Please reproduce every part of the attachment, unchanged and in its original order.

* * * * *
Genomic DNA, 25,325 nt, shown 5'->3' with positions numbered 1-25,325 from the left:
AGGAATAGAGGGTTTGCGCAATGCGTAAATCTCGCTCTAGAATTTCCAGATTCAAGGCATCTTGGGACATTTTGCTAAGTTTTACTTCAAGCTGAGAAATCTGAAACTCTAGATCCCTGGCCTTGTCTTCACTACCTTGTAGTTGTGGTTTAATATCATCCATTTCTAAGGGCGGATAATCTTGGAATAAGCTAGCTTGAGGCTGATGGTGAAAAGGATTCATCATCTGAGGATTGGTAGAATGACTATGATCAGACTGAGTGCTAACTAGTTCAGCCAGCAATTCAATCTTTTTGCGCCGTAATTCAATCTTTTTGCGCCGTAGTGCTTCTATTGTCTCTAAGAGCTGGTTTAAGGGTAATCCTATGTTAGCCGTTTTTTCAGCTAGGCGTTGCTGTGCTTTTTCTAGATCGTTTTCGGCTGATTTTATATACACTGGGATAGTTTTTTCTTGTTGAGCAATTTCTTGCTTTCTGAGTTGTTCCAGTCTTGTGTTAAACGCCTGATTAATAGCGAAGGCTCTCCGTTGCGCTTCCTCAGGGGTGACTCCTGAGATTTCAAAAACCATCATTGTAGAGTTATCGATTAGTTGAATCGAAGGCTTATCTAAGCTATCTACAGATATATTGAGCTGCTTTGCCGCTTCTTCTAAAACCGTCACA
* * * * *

Genomic DNA, 25,325 nt, shown 5'->3' with positions numbered 1-25,325 from the left:
AGGAATAGAGGGTTTGCGCAATGCGTAAATCTCGCTCTAGAATTTCCAGATTCAAGGCATCTTGGGACATTTTGCTAAGTTTTACTTCAAGCTGAGAAATCTGAAACTCTAGATCCCTGGCCTTGTCTTCACTACCTTGTAGTTGTGGTTTAATATCATCCATTTCTAAGGGCGGATAATCTTGGAATAAGCTAGCTTGAGGCTGATGGTGAAAAGGATTCATCATCTGAGGATTGGTAGAATGACTATGATCAGACTGAGTGCTAACTAGTTCAGCCAGCAATTCAATCTTTTTGCGCCGTAATTCAATCTTTTTGCGCCGTAGTGCTTCTATTGTCTCTAAGAGCTGGTTTAAGGGTAATCCTATGTTAGCCGTTTTTTCAGCTAGGCGTTGCTGTGCTTTTTCTAGATCGTTTTCGGCTGATTTTATATACACTGGGATAGTTTTTTCTTGTTGAGCAATTTCTTGCTTTCTGAGTTGTTCCAGTCTTGTGTTAAACGCCTGATTAATAGCGAAGGCTCTCCGTTGCGCTTCCTCAGGGGTGACTCCTGAGATTTCAAAAACCATCATTGTAGAGTTATCGATTAGTTGAATCGAAGGCTTATCTAAGCTATCTACAGATATATTGAGCTGCTTTGCCGCTTCTTCTAAAACCGTCACA